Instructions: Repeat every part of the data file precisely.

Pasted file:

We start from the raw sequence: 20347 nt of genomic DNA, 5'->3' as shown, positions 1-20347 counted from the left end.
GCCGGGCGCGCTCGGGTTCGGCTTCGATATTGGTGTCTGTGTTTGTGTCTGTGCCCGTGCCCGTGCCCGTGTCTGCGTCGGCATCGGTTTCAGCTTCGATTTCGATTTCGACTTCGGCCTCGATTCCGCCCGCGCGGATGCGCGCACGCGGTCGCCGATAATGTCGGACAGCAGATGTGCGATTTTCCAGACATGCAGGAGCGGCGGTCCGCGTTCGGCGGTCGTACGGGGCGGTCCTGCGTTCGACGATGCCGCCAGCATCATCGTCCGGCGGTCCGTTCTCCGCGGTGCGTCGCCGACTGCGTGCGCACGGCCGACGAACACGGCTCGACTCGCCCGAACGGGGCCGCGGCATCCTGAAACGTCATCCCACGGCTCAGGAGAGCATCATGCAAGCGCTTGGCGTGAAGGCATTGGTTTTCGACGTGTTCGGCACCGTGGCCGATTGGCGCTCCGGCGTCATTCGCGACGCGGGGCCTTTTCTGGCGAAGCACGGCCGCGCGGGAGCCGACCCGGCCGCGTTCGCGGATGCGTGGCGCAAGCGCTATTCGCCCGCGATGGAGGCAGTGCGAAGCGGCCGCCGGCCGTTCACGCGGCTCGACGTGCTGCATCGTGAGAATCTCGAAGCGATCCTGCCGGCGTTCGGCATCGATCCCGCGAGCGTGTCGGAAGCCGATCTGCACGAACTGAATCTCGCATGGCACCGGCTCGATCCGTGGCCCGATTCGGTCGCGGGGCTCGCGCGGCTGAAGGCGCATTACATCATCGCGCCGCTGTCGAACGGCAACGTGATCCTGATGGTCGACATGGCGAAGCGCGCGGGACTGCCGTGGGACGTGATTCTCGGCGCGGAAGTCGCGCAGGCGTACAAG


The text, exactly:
We start from the raw sequence: 20347 nt of genomic DNA, 5'->3' as shown, positions 1-20347 counted from the left end.
GCCGGGCGCGCTCGGGTTCGGCTTCGATATTGGTGTCTGTGTTTGTGTCTGTGCCCGTGCCCGTGCCCGTGTCTGCGTCGGCATCGGTTTCAGCTTCGATTTCGATTTCGACTTCGGCCTCGATTCCGCCCGCGCGGATGCGCGCACGCGGTCGCCGATAATGTCGGACAGCAGATGTGCGATTTTCCAGACATGCAGGAGCGGCGGTCCGCGTTCGGCGGTCGTACGGGGCGGTCCTGCGTTCGACGATGCCGCCAGCATCATCGTCCGGCGGTCCGTTCTCCGCGGTGCGTCGCCGACTGCGTGCGCACGGCCGACGAACACGGCTCGACTCGCCCGAACGGGGCCGCGGCATCCTGAAACGTCATCCCACGGCTCAGGAGAGCATCATGCAAGCGCTTGGCGTGAAGGCATTGGTTTTCGACGTGTTCGGCACCGTGGCCGATTGGCGCTCCGGCGTCATTCGCGACGCGGGGCCTTTTCTGGCGAAGCACGGCCGCGCGGGAGCCGACCCGGCCGCGTTCGCGGATGCGTGGCGCAAGCGCTATTCGCCCGCGATGGAGGCAGTGCGAAGCGGCCGCCGGCCGTTCACGCGGCTCGACGTGCTGCATCGTGAGAATCTCGAAGCGATCCTGCCGGCGTTCGGCATCGATCCCGCGAGCGTGTCGGAAGCCGATCTGCACGAACTGAATCTCGCATGGCACCGGCTCGATCCGTGGCCCGATTCGGTCGCGGGGCTCGCGCGGCTGAAGGCGCATTACATCATCGCGCCGCTGTCGAACGGCAACGTGATCCTGATGGTCGACATGGCGAAGCGCGCGGGACTGCCGTGGGACGTGATTCTCGGCGCGGAAGTCGCGCAGGCGTACAAG